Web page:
The beloved architectural style known as Craftsman has undeniably British roots, yet it’s unmistakably American, from Oregon to Alabama to Illinois. Might that explain its enduring appeal?
Save Bucks by Getting the Dirt on Your Dirt
Be it sandy or clay-based, dirt accounts for local and regional differences in foundation construction around the country.
|Highly expansive soils require a foundation system of piers up to 40 feet deep.|
Be it sandy or clay-based, dirt accounts for local and regional differences in foundation construction around the country. But experts say many builders rely too heavily on local practices — post-and-tension slabs in Texas, basements with spread footings in Illinois — rather than doing their homework on every lot.
Paying the upfront expense of topographical maps and soil engineering tests is the No. 1 way to protect against more costly surprises after digging begins, says former builder Chuck Shinn, president of the Lee Evans Group in Littleton, Colo.
“It is often a mystery when a builder digs a hole. All of a sudden they discover they’ve got different types of soils, even rock,” Shinn says. “That is where many of the cost variances in home building are — below the sill.”
Denver, with its notoriously expansive soils, is one place where builders have learned the hard way that soil testing is not optional. Today, says Ali K. Marvi of AKM Engineering Consultants, the debate among geo-technical engineers is over how many soil samples must be tested to ensure the best result. Two or more test holes are suggested on large lots, Marvi says.
“There are a number of soil types out there,” says Marvi, “but generally we find two types: the kind that consolidates and the kind that swells. Generally sand-based soils will give you the settlement, and the clay-based will give you the heaving or the swelling.”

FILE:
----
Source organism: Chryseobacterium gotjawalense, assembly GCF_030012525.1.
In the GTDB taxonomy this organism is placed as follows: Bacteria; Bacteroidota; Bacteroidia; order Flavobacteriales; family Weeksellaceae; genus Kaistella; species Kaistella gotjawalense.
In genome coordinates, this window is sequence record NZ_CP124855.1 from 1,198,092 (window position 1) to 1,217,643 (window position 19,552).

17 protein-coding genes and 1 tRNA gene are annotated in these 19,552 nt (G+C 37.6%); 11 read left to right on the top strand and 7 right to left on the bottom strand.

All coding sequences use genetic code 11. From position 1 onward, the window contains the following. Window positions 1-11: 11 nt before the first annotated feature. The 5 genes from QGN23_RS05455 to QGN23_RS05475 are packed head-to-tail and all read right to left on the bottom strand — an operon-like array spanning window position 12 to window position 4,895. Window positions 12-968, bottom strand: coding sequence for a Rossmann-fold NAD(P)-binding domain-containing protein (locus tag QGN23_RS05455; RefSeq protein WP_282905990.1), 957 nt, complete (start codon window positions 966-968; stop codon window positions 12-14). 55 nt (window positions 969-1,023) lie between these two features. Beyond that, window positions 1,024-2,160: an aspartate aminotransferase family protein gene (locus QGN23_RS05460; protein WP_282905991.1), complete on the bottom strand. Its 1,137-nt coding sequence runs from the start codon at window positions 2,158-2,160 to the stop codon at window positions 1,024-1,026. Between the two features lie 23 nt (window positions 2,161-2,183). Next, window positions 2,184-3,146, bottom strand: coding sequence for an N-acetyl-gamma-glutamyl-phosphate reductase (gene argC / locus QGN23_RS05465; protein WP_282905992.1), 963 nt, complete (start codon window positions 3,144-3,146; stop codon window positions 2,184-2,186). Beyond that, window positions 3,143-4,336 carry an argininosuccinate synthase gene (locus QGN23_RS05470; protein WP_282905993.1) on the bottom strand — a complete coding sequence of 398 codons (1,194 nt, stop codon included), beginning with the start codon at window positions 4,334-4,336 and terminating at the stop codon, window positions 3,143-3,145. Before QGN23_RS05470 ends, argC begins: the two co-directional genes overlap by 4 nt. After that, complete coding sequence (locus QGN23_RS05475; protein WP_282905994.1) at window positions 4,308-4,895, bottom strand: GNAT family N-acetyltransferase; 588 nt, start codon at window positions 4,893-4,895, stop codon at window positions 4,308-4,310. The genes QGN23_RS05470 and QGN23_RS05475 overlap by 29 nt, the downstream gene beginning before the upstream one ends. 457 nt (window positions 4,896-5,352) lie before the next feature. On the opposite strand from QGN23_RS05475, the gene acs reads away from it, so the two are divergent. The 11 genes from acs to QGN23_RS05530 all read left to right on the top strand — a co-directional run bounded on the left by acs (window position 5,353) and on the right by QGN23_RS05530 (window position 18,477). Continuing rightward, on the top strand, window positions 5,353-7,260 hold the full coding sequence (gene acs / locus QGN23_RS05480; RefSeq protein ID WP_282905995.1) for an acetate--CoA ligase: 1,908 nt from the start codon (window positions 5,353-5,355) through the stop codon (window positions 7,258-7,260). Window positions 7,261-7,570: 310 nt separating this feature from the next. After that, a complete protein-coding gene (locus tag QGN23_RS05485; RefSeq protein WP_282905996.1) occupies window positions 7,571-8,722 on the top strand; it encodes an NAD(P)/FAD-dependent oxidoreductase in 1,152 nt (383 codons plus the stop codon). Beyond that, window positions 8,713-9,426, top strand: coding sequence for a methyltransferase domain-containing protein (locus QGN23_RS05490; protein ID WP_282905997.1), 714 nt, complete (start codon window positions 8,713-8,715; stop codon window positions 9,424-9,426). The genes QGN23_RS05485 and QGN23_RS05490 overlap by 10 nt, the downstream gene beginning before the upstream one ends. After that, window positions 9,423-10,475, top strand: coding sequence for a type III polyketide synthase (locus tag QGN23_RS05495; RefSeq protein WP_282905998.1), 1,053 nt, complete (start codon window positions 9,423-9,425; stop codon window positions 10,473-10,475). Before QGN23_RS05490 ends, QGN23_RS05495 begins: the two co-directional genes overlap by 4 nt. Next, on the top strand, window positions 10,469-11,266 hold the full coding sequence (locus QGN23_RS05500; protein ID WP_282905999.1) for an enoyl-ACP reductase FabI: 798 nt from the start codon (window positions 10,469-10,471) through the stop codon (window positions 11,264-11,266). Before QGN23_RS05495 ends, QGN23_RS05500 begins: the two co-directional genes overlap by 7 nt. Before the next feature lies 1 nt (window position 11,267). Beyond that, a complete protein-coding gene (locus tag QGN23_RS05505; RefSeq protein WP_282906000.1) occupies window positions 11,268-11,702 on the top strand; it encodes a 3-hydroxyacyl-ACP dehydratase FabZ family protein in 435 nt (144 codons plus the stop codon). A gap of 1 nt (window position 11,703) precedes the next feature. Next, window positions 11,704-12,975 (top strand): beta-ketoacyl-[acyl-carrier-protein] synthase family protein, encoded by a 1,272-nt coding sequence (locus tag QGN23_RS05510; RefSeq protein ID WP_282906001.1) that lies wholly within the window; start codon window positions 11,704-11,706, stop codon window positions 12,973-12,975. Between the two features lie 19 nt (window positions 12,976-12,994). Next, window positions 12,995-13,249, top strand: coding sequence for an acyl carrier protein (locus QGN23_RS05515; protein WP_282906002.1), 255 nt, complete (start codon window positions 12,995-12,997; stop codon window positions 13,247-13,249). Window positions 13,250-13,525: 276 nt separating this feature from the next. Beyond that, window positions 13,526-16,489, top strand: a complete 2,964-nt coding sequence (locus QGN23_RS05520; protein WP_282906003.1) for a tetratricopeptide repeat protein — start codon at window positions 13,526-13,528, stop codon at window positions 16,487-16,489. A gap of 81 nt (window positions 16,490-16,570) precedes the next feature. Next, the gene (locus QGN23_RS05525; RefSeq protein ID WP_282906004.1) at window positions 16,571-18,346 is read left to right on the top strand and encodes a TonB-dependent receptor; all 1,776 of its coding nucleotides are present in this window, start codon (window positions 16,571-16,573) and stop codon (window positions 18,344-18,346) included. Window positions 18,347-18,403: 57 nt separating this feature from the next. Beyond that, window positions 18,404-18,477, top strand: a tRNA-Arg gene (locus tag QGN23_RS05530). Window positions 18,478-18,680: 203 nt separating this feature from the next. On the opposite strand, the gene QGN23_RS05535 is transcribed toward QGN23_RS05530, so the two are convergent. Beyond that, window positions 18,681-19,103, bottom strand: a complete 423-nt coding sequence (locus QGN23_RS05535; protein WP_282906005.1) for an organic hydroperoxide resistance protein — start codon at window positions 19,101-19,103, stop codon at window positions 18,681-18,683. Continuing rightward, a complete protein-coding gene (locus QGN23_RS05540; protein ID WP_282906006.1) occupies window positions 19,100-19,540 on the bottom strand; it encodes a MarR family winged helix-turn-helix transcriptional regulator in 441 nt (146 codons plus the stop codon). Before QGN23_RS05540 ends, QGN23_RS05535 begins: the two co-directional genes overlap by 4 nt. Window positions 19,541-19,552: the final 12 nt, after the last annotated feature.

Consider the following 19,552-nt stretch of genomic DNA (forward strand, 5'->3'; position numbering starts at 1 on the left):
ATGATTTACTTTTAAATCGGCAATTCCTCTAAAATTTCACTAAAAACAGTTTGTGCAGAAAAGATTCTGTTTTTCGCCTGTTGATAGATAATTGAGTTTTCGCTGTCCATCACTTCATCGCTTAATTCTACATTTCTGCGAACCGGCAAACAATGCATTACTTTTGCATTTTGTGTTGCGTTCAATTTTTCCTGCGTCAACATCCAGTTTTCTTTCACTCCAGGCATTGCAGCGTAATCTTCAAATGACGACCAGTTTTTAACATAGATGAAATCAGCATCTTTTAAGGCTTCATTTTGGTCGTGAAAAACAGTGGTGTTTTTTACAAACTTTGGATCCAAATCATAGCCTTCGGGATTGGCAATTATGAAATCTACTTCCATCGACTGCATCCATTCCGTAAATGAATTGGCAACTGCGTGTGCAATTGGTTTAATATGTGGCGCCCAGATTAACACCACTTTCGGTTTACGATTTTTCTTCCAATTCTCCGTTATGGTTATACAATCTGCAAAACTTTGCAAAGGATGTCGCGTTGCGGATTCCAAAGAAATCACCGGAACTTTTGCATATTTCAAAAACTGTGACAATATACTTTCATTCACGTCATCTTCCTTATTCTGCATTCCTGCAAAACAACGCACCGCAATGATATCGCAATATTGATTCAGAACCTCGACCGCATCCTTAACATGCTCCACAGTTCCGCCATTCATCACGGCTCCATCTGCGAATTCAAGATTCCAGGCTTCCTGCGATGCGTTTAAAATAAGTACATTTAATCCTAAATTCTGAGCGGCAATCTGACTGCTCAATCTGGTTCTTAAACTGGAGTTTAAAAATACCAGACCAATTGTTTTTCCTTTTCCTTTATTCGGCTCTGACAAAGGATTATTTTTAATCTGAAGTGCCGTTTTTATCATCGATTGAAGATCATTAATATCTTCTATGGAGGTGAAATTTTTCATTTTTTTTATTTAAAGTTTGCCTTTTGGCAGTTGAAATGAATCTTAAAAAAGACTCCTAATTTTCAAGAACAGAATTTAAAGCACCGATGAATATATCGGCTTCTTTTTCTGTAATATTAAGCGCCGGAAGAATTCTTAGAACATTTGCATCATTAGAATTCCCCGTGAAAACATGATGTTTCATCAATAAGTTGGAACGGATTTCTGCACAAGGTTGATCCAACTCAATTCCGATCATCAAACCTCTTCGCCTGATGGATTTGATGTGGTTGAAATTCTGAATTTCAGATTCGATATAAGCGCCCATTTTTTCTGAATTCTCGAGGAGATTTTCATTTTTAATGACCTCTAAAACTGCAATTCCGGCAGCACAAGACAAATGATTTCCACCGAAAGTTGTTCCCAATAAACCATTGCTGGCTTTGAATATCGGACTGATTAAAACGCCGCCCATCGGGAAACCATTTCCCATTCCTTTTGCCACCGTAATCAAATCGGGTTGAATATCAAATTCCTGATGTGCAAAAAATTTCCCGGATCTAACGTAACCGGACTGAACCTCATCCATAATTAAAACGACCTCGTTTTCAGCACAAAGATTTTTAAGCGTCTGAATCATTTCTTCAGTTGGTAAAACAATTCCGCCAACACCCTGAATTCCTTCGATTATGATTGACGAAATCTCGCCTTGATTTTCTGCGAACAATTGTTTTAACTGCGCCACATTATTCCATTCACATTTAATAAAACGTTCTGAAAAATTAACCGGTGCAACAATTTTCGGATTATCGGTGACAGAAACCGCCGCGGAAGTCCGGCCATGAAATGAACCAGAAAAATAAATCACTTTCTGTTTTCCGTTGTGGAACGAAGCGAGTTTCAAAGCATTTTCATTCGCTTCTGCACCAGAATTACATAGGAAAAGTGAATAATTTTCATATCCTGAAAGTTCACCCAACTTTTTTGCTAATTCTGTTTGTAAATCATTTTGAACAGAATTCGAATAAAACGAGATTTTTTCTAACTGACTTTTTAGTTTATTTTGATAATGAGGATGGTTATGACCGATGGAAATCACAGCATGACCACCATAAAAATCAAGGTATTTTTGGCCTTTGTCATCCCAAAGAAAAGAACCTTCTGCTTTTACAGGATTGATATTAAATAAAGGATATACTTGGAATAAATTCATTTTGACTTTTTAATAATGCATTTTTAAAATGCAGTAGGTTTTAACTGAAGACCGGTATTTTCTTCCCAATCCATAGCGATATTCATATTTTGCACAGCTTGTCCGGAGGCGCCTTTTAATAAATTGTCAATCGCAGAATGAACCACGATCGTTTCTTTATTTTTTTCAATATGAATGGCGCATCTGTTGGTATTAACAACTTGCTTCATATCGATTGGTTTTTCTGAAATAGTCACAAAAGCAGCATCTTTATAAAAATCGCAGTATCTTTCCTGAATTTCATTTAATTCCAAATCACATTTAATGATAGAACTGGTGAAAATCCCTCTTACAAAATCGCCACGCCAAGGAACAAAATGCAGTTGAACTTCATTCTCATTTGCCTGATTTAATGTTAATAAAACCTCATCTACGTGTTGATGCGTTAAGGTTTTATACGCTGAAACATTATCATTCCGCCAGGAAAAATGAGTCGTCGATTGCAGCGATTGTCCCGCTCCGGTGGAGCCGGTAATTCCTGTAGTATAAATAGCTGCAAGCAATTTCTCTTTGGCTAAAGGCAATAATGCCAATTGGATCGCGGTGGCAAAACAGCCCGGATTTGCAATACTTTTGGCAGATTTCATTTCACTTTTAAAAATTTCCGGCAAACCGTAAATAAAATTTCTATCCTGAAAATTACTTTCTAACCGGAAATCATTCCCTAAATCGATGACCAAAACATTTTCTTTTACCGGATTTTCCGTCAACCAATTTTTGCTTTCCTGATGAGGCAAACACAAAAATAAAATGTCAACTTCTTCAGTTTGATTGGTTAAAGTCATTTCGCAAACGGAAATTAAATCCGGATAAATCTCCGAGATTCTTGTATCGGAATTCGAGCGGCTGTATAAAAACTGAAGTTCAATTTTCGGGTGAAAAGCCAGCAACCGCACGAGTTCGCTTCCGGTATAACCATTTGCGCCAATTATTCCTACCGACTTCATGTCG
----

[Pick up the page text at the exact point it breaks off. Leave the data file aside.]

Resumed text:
Soil testing, beyond the developer’s preliminary soil report, is not cheap. For 50 or more lots, AKM Engineering charges about $500 per test hole. The price per test is higher for smaller groups of lots, rising to as much as $1,200 per test.
|A spread footing with minimum dead load reduces upward expansion pressures by using wax cardboard to create voids.|
The basic soil tests include:
1. Standard soil penetration test. A hydraulic hammer gauges how many swings it takes to bore a 30-inch hole with a hollow pipe.
2. Swell consolidation test. Water is added to a 2-inch core sample to gauge a percentage increase in size. A second phase involves determining how much pressure is required to push the sample back into its steel container.
3. Atterburg test. Determines plastic limits of soil.
4. Sulfide test. Checks the level of this corrosive in soils.
The most common type of shallow foundation is the spread footing. It works like a snowshoe, limiting compression of sand-based soils. Variations of it use void spaces to limit the gripping area in mildly expanding soil, Marvi says. Highly expansive soils require deep foundation systems of piers that reach below the lowest moisture penetration level of 15 to 20 feet. The deepest portions anchor the foundation against upper-level swelling pressures.
For more information on foundations, visit the American Society of Civil Engineers’ Web site at www.asce.org/community/geotech.